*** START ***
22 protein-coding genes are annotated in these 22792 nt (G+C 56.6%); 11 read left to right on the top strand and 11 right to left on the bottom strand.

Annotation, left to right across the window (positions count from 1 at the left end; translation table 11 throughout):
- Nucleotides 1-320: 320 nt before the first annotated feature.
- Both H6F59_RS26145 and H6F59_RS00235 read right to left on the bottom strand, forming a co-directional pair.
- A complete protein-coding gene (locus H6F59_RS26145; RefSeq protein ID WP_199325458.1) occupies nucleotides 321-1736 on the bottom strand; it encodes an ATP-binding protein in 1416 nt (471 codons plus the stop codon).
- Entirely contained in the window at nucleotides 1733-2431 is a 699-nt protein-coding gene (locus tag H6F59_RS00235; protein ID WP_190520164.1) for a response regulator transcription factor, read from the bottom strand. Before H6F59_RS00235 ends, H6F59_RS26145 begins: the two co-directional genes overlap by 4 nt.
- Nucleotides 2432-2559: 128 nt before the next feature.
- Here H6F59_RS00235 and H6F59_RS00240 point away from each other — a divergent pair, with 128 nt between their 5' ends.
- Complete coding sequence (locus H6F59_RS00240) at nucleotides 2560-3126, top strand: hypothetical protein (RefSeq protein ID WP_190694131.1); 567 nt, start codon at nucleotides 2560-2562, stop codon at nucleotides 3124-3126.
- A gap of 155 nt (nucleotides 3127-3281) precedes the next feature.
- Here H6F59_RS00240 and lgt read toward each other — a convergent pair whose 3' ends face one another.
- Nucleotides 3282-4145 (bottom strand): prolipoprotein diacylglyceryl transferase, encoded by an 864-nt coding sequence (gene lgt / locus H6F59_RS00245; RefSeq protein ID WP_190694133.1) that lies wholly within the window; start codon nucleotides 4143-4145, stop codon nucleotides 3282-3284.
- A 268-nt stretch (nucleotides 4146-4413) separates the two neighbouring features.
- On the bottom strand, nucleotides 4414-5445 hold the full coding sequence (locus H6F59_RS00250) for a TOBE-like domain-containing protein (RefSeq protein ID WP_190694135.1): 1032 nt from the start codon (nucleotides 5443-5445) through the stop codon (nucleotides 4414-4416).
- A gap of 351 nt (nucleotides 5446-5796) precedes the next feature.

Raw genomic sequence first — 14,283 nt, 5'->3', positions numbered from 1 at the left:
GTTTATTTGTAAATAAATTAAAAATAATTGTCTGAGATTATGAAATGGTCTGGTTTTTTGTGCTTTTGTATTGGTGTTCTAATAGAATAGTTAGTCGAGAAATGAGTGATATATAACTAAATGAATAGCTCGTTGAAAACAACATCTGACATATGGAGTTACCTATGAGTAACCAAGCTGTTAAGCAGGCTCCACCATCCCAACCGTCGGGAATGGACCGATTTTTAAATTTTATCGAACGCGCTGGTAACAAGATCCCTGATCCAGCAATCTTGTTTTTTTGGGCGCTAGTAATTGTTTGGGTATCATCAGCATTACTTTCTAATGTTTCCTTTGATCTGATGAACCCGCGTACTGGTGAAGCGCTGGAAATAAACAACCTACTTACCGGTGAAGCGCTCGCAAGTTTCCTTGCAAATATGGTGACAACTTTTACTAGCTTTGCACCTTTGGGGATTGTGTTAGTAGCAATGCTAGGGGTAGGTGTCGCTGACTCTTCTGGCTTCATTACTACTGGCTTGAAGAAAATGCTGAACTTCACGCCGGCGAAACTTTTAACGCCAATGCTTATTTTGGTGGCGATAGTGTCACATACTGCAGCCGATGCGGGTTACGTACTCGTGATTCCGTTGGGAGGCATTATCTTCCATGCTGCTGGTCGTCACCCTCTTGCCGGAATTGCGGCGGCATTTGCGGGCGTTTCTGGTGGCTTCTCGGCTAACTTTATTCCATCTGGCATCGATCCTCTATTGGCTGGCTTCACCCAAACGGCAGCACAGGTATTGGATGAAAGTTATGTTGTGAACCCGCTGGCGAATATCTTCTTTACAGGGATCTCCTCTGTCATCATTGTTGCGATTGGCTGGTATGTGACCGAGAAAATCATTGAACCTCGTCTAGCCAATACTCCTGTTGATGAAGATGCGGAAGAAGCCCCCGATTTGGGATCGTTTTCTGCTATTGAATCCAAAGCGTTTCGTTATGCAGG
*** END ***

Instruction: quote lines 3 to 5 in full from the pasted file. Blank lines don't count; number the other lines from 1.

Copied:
- Nucleotides 1-320: 320 nt before the first annotated feature.
- Both H6F59_RS26145 and H6F59_RS00235 read right to left on the bottom strand, forming a co-directional pair.
- A complete protein-coding gene (locus H6F59_RS26145; RefSeq protein ID WP_199325458.1) occupies nucleotides 321-1736 on the bottom strand; it encodes an ATP-binding protein in 1416 nt (471 codons plus the stop codon).